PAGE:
Please show respect for the tea fields, as they are private property and the source of income for local farmers. Do not enter the fields without permission, as tea plantations are privately owned. Refrain from touching the plants without the farmers’ consent and respect their privacy. Do not take close-up photos of tea farmers without their permission.

Where to buy food and supplies.

Wazuka has one Lawson convenience store and two smaller supermarkets. Lawson provides a diverse selection of outdoor dining options, including protein bars, affordable 2-liter bottles of water, juice, and more, all easily accessible. The two supermarkets, on the other hand, primarily cater to home cooking needs rather than offering ready-to-eat meals, they still can be an option if in need of supplies.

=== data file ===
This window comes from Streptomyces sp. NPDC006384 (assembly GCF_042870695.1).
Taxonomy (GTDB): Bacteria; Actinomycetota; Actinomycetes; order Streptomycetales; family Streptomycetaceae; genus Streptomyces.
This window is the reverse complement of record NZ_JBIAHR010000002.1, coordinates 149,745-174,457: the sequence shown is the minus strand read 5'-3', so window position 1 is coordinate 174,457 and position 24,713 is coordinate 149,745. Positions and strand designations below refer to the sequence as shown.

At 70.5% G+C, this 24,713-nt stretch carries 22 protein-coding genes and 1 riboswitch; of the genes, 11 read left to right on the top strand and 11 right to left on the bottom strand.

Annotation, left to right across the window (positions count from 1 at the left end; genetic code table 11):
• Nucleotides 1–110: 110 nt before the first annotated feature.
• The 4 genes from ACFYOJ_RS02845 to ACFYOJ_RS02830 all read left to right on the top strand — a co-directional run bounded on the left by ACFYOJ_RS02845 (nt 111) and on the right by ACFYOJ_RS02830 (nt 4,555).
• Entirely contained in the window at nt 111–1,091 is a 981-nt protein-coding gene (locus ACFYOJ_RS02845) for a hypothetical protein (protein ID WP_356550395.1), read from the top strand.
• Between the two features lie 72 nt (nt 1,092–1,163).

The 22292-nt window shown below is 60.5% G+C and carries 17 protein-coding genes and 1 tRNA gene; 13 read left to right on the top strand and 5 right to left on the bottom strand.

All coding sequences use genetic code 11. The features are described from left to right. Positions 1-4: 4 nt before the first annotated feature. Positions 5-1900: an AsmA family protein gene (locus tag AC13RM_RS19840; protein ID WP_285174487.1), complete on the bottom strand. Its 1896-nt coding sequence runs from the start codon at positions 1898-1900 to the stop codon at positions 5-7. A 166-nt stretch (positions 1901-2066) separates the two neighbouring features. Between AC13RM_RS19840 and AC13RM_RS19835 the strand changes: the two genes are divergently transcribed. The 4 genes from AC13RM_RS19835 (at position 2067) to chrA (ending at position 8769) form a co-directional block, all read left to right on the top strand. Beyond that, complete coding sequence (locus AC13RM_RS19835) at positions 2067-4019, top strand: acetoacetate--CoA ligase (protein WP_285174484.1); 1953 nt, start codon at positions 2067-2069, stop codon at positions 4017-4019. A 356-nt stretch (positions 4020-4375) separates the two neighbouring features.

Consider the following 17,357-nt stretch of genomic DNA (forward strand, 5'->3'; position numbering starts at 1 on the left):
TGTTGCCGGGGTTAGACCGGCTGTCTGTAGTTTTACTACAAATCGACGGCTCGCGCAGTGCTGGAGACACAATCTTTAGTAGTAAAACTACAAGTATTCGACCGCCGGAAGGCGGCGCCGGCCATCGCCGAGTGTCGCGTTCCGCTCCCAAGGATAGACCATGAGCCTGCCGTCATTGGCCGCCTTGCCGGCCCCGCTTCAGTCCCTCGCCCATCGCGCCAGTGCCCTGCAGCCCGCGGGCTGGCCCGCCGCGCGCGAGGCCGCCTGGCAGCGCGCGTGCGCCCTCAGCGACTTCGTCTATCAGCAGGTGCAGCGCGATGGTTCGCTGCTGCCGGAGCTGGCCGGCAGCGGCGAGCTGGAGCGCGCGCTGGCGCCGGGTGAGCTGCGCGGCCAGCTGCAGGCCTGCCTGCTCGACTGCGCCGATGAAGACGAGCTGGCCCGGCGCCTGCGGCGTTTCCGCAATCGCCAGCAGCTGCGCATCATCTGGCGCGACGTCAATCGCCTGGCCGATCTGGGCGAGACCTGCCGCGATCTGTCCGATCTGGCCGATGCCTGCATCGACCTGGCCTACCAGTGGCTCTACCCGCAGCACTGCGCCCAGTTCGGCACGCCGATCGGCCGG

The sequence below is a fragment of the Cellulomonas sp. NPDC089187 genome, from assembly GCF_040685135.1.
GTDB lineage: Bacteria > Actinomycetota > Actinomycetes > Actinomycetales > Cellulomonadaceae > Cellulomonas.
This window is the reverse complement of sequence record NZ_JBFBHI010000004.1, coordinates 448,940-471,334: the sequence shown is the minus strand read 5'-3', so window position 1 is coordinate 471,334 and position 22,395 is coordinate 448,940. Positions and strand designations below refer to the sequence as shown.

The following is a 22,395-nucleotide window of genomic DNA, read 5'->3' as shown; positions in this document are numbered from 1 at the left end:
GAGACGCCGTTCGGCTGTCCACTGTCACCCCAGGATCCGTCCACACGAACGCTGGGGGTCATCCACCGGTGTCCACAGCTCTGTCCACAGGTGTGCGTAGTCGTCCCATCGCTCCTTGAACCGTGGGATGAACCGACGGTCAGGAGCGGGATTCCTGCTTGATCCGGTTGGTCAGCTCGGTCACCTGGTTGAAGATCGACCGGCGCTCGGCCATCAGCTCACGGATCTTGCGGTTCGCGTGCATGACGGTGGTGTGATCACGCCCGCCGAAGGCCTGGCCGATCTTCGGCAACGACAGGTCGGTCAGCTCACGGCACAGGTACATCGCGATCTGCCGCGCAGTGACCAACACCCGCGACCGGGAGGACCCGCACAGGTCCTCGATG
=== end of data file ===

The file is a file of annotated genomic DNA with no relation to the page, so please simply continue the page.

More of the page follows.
Where to eat and drink for a break

There are a few cafés and restaurants in Wazuka. Dan Dan Café and Wazuka Café offer some nice meals and drinks. Also, there are some local restaurants in Wazuka. If you plan to eat at one of them, I suggest looking it up on the internet or calling for a reservation. They are not open every day and most of them close in the afternoon. If you love sweets, there are 2 wagashi makers in town. I certify that they are delicious!

For Those Seeking a Real Challenge around Wazuka, I Have Several Options:

Cycling the Mount Jubbu Roads:

This 24-kilometer loop, starting and finishing at Wazuka Lawson, presents a considerable challenge with an elevation gain of almost 700 meters. The steepest part of the road is at the beginning, and at the top of the mountain, you can enjoy Kontaji Temple or Shrine (金胎寺). It’s a rewarding climb for avid cyclists.

Heading to Dosenbo: